It’s time to give myself a dope slap.
I have been pounding the table all year about the merits of a barbell strategy, with equal weightings in technology and domestic recovery stocks. By owning both, you’ll always have something doing well as new cash flows bounce back and forth between the two sectors like a ping pong ball.
After all, nobody gets sector rotation right, unless they have been practicing for 50 years, like me.
Full disclosure: I have to admit that after 50 years of following him, I love Buffet. He was one of the first subscribers to my newsletter when it started up in 2008. Some of his best ideas have come from the Mad Hedge Fund Trader, like buying Bank of America for $5 in 2008.
Oh, and he hates Wall Street for constantly fleecing people. Ditto here.
In reading Warren Buffet’s annual letter (click here for the link), it occurred to me that his Berkshire Hathaway (BRKB) shares were in effect a one-stop barbell investment.
For a start, Warren owns a serious slug of Apple (AAPL), some $120 billion worth, or 2.5% of the total fund. That gives (BRKB) some technology weighting. It cost him only $20 billion. The dividends he received entirely paid for the initial cost. So he owns 4% of Apple for free.
I remember the battle over the initial “BUY” five years ago. Warren fought it, insisting he didn’t understand the smart phone business. In the end, he bought Apple for its global brand value alone.
That is Warren Buffet to a tee.
The next five largest publicly listed holdings are Bank of America (BAC), Coca-Cola (KO), American Express (AXP), and Verizon Communications (VZ). These are your classic domestic recovery sectors. And with a heavy weighting in other banks (BK) (USB), Buffet is effectively short the bond market (TLT), another position I hugely favor.
Also included in the package is a liberal salting of pharmaceuticals, Merck (MRK) and AbbVie (ABBV). He has a small energy weighting with Chevron (CVX). He even has a position in old heavy metal America with General Motors (GM).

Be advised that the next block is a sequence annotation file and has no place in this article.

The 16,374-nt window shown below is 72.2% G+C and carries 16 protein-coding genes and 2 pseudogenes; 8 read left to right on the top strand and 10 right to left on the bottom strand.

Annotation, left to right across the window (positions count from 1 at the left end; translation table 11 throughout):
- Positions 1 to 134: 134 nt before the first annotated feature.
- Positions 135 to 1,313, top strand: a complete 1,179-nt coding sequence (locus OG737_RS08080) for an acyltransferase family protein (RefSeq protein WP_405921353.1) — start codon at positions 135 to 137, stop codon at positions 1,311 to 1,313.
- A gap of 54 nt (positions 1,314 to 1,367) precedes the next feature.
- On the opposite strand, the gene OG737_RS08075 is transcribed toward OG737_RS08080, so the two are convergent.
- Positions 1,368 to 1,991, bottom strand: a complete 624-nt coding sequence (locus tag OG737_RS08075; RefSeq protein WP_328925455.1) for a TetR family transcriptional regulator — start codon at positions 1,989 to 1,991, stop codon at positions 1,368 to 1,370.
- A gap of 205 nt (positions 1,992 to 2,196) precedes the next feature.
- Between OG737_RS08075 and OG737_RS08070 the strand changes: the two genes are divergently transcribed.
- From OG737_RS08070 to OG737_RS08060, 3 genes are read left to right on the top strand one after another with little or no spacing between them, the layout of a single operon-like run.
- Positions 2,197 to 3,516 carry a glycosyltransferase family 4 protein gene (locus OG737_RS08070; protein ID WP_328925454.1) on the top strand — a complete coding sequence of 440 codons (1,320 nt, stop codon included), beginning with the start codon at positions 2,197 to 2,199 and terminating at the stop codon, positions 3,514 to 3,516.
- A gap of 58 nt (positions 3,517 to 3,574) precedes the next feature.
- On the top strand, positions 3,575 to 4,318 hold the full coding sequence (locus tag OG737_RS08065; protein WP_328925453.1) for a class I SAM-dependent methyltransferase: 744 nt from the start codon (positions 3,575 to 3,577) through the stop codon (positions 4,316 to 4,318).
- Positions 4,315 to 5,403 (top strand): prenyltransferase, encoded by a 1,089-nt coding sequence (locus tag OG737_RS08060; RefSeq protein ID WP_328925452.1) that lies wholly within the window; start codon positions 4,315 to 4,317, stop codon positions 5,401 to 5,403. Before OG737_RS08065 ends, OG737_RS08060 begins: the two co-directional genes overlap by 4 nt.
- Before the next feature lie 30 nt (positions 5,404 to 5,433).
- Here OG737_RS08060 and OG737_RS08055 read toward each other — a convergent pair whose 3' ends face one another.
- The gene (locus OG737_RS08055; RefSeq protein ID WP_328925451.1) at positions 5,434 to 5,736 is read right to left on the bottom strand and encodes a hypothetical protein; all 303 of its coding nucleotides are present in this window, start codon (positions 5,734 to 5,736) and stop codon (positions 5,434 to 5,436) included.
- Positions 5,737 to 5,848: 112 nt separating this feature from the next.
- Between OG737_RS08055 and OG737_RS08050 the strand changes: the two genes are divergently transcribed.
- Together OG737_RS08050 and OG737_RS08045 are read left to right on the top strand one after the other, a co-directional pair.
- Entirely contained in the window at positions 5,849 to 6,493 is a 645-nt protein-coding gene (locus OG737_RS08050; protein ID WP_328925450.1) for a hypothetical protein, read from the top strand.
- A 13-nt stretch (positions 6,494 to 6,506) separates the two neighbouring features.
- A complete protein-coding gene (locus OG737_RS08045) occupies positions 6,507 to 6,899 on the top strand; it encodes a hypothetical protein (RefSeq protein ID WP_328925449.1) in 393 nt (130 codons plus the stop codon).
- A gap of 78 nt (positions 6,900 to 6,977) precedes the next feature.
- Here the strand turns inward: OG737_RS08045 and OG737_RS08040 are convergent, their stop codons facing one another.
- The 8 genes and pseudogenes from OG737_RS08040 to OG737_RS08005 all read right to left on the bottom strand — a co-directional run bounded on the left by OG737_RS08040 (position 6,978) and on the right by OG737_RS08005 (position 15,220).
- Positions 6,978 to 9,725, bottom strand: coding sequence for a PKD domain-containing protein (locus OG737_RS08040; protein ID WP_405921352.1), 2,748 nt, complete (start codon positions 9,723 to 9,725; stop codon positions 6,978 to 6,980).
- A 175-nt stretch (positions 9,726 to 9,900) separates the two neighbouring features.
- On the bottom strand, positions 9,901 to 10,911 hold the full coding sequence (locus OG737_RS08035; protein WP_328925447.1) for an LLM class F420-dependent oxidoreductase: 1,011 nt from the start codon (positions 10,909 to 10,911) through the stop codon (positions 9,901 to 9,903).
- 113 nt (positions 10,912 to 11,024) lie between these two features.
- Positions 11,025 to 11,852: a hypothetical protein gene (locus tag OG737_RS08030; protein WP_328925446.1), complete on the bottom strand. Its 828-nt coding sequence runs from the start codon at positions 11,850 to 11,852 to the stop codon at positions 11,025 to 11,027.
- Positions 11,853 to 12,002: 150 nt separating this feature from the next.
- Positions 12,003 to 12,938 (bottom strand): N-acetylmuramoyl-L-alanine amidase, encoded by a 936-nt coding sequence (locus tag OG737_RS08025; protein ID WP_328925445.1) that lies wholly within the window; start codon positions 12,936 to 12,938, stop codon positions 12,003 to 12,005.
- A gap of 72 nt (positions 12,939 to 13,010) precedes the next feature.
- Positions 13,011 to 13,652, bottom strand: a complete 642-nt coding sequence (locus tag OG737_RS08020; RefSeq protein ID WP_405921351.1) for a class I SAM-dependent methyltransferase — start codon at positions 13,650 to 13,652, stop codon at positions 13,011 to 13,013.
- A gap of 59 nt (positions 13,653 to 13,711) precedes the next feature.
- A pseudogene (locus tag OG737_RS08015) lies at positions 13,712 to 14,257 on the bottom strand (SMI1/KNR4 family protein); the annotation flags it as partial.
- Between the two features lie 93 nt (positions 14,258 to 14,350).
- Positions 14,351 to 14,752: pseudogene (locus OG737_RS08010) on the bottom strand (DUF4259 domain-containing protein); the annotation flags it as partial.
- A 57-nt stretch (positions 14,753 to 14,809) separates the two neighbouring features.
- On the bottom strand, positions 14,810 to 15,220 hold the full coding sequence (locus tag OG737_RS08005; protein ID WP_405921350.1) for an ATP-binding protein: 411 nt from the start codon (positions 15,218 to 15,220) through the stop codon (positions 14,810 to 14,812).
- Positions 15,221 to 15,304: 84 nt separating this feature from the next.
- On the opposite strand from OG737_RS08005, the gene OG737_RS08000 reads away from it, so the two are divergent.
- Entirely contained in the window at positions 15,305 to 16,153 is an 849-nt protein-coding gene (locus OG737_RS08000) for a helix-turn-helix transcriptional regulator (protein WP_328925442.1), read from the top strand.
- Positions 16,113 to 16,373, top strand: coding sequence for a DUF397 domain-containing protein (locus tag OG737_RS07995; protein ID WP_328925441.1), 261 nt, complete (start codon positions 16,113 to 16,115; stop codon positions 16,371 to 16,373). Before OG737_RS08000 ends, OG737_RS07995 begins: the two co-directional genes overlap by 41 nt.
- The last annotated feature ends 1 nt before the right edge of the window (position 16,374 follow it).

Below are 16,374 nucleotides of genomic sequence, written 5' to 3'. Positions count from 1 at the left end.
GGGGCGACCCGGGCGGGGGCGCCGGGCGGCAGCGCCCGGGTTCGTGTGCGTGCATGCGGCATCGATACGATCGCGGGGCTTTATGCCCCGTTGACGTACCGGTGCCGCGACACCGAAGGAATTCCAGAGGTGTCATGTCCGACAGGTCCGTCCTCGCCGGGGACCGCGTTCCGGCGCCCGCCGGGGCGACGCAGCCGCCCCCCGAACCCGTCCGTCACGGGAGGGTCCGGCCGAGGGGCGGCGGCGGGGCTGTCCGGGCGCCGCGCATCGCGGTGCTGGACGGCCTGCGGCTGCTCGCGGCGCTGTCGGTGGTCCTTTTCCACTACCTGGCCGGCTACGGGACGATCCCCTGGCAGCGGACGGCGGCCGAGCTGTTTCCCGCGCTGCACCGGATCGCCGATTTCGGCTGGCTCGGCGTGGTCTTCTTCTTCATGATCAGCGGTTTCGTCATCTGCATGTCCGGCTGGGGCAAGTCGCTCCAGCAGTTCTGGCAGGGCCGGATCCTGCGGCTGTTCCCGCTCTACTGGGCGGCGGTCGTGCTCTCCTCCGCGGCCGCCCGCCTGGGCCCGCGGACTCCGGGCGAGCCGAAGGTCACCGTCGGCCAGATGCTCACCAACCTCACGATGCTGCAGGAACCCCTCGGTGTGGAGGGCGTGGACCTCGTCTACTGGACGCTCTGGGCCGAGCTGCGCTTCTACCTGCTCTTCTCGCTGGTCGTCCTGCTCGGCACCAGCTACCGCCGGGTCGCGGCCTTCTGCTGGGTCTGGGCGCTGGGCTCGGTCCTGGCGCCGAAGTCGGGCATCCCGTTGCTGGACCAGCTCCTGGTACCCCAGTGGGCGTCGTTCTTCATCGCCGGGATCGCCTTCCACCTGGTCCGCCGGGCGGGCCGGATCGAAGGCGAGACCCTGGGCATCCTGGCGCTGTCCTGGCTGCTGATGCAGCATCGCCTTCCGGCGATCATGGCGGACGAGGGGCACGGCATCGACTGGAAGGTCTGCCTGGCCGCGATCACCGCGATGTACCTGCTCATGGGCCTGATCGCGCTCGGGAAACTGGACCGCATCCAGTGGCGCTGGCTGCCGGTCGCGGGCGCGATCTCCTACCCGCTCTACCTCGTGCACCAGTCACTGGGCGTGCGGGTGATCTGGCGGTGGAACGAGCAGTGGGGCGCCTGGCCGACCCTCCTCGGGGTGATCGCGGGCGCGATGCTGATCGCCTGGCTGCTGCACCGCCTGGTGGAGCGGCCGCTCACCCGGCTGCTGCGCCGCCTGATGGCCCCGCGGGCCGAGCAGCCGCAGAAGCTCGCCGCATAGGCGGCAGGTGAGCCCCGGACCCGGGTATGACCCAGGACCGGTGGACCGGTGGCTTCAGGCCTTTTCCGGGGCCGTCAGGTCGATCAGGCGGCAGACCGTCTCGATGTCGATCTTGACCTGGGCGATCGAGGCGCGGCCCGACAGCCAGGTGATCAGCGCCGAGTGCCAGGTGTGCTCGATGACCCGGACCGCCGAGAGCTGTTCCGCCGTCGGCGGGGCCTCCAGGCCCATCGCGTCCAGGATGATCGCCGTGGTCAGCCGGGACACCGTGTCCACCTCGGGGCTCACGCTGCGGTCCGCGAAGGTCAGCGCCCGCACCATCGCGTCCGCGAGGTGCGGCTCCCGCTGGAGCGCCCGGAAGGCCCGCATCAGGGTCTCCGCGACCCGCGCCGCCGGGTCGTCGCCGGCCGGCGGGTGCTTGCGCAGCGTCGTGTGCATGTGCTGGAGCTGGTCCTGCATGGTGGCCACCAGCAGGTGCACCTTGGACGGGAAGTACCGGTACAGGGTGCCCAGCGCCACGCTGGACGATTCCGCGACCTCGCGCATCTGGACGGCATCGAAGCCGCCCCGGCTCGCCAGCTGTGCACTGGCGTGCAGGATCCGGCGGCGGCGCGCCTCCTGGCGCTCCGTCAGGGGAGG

Berkshire is also one of the world’s largest property & casualty insurance owners. Its current “float” is $138 billion. You all know his flagship holding, GEICO. And the gecko mascot isn’t going anywhere as long as Warren lives. It was Warren’s idea.
It all seems to work for Warren. In 2020, he earned a staggering $42.5 billion. All told, Berkshire’s businesses employ 360,000, second to only Amazon (AMZN), and is the largest taxpayer in the United States, accounting for 3% of government revenues. Berkshire is also the largest owner of capital goods & equipment in the US worth $156 billion, topping (AT&T).
Many of Warrens's early 1956 $1,000 investors are millionaires many times over….and over 100 years old, prompting him to muse if ownership of his shares extended life.
Warren’s annual letter, which he spends practically the entire year working on, is always one of the best reads in the financial markets. There isn’t a better 50,000-foot view out there. He also admits to his mistakes, such as his disastrous purchase of Precision Castparts (PCC) in 2016 for $37 billion, which later suffered from the crash in the aerospace industry. In 2020, Buffet wrote off $11 billion of that acquisition.
He can do worse. In 1993, he bought the Dexter Shoe Company for $433 million worth of Berkshire stock. The company went under, but the Berkshire stock today is worth $8.7 billion.
Buffet’s letters always refer back to some of his “greatest hits,” today legends in the business history of the United States: GEICO, Furniture Mart, Berkshire Hathaway Energy, and See’s Candies, one of the largest employers of women in the US using 150-year-old recipes. Its peanut brittle is to die for.
In 2009, Buffet snatched away from me BNSF for a song, now the most profitable railroad in the country, an amalgamation of 360 railroads over 170 years. I say “snatched away” because it was my favorite railroad trading vehicle for decades until he bought the entire company. I hear its trains run by my home every night as a grim reminder.
Another benefit to owning (BRKB) is that Buffet is far and away the largest buyer of his own shares, soaking up $25 billion worth in 2020. And he is buying the shares of other companies that are also aggressively buying their own shares, like Apple ($200 billion with last year). It all sounds like the perfect money creation machine to me.
It gets better. Berkshires “B” shares trade options, meaning you can buy LEAPS (Long Term Equity Anticipation Securities), which by now, you all know and love. I’ll run some numbers for you.
With (BRKB) now trading at $254, you can buy the January 2023 $300-$310 call spread for $2.50. If the shares close anywhere over $310 by the 2023 expiration, the position will be worth $10.00, giving you a gain of 300%. And you only need an appreciation of $56, or 22% in the shares to capture this blockbuster profit, giving you upside leverage of an eye-popping 13.63X in the best run company in America.
See, I told you you’d like it.
This is how poor people become rich. In fact, my target for (BRKB) is $300 for end of 2021 and $400 for 2022, right when the two-year LEAPS expire.
One question I often get about Berkshire is what happens when Warren Buffet goes to his greater reward, not an impossible concept given that he is 90 years old.
I imagine the shares will have a bad day or two, and then recover. Buffet has been hiring his replacements for a decade or more, and he handed off day-to-day operation years ago (I didn’t want to move to Omaha, no mountains).
When that happens, it will be the best buying opportunity of the year. And another chance to load up on those LEAPS.